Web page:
[Here is another interesting nugget. In June 1981, John Fedders was named to be the SEC’s Director of Enforcement, replacing Stanley Sporkin who left to become general counsel at the CIA. During a news conference, Fedders “pledged to enforce, with discretion, the Foreign Corrupt Practices Act, which he criticized as being ambiguous.” See Owen Ullmann, “Corporate Lawyer Gets SEC Enforcement Post,” Associated Press, June 29, 1981.]

Hiring a “Foreign Official”

Hiring a “foreign official” can be risky. Particularly when the “foreign official” is recommended by a foreign government. These are certain FCPA “red flags.”

However, “red flags” don’t always turn out red and in this case the “red flags” turn a pleasant shade of pink because the “foreign official” recommended by a foreign government is being hired in connection with a U.S. government contract.

That at least appears to be one take-away from FCPA Opinion Procedure Release No. 10-01 (see here).

According to the Release, a U.S. company (the “Requestor”) “entered into a contract with an agency of the U.S. government to perform work in a foreign country.” “Pursuant to that contract, the Requestor is obligated to hire and compensate individuals in connection with that work” and “at least one individual to be hired, and perhaps more, is a foreign official within the meaning of the FCPA.”

Among other things, the Requestor represented that: (i) the foreign country selected the “foreign official” to be hired based upon the individual’s qualifications for the position; (ii) the U.S. government directed the Requestor to hire the “foreign official”; (iii) the “foreign official” will be compensated $5,000 per month to provide services as directed by the foreign country; (iv) the foreign official currently serves as a paid officer for an agency of the foreign country, but the individual’s position does not relate to the work at issue and the services that the individual will perform are separate and apart from those performed by the individual as a “foreign official”; and (v) the “foreign official” will not perform any services on behalf of, or make any decision affecting the Requestor including any procurement or contracting decisions.

Based on this information, the DOJ stated that it “does not presently intend to take any enforcement action with respect to the proposed service contract described in this request.”

According to the DOJ, “[w]hile the Individual is a “foreign official” within the meaning of the FCPA, and will receive compensation as Facility Director, through a subcontractor, from the Requestor, the Individual is being hired pursuant to an agreement between the U.S. Government Agency and the Foreign Country, and will not be in a position to influence any act or decision affecting the Requestor.”

The DOJ further stated:

“The Requestor is contractually bound to hire and compensate the Individual as directed by the U.S. Government Agency. The Requestor did not play any role in selecting the Individual, who was appointed by the Foreign Country based upon the Individual’s qualifications. Moreover, the Individual’s position is separate and apart from the Individual’s position as a Foreign Officer. In neither position will the Individual perform any services on behalf of, or receive any direction from, the Requestor. Accordingly, the Individual will have no decision-making authority over matters affecting the Requestor, including procurement and contracting decisions.”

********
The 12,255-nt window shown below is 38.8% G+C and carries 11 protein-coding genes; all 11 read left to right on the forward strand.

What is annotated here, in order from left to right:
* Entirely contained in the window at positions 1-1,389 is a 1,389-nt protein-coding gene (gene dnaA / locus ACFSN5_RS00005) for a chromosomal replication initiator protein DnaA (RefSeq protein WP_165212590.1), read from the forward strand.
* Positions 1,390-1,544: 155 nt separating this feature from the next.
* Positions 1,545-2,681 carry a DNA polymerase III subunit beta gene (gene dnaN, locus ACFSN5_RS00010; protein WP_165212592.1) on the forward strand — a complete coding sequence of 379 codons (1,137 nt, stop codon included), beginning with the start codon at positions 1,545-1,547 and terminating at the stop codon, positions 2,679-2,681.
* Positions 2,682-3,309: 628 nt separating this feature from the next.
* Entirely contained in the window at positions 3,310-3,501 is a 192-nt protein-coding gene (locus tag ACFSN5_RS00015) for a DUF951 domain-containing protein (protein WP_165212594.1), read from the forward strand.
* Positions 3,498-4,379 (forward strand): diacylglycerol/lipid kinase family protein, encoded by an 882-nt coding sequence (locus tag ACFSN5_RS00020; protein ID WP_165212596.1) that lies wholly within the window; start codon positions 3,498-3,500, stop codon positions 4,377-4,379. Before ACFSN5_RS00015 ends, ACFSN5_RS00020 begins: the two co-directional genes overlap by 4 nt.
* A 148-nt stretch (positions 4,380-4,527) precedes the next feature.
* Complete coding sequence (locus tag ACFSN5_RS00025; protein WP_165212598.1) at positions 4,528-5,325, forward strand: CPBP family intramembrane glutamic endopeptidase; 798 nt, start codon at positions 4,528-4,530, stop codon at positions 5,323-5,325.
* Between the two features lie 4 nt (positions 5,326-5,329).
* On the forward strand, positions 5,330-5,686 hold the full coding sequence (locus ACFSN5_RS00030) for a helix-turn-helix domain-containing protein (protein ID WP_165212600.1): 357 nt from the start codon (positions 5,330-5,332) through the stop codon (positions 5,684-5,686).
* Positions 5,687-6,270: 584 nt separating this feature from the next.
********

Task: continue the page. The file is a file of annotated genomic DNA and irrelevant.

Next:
To read more about the detailed requirements of the Foreign Corrupt Practices Act Opinion Procedure process (see here and here).

For additional FCPA Opinion Procedure Releases on the topic of hiring a “foreign official” or otherwise doing business with a “foreign official” see 80-4 (here), 82-03 (here), 86-01 (here), 93-01 (here), 93-02 (here), 94-01 (here), 96-02 (here), 00-01 (here), 01-02 (here), 08-01 (here)

Benchmarking FCPA Compliance

Over at the White Collar Crime Prof Blog (see here), Professor Ellen Podgor has posted her essay titled “Educating Compliance” (see here) in which she argues that the U.S. government should more actively participate in “promoting compliance with the law.”

In discussing some examples of where the government does pro-actively educate compliance with the law, Profesor Podgor refers to the DOJ’s Lay-Person’s Guide to the FCPA (see here) and the DOJ’s Opinion Procedure Regulations (see here).

While perhaps lacking the “pro-active” label Professor Podgor advocates, an additional resource for companies seeking guidance on FCPA “best practices” is the actual FCPA non-prosecution and deferred prosecution agreements themselves. More often than that, these agreements will contain an appendix that contains the minimum elements of an FCPA compliance program that the DOJ has “signed off on” as part of the settlement process.

Reviewing these agreements, one will find, virtually verbatim, the same elements. For instance, see the Novo Nordisk agreement (here – pgs. 19-21), the Fiat agreement (here pgs. 34-36) and the Faro Technologies agreement (here pgs. 14-16).

While these minimum elements are not the “be-all and end-all” of FCPA compliance, and while any FCPA corporate compliance policy should be specifically calibrated to a company’s risk profile, these elements consistently included by DOJ in resolution agreements are certainly a good initial benchmark for any company’s FCPA compliance policies and procedures.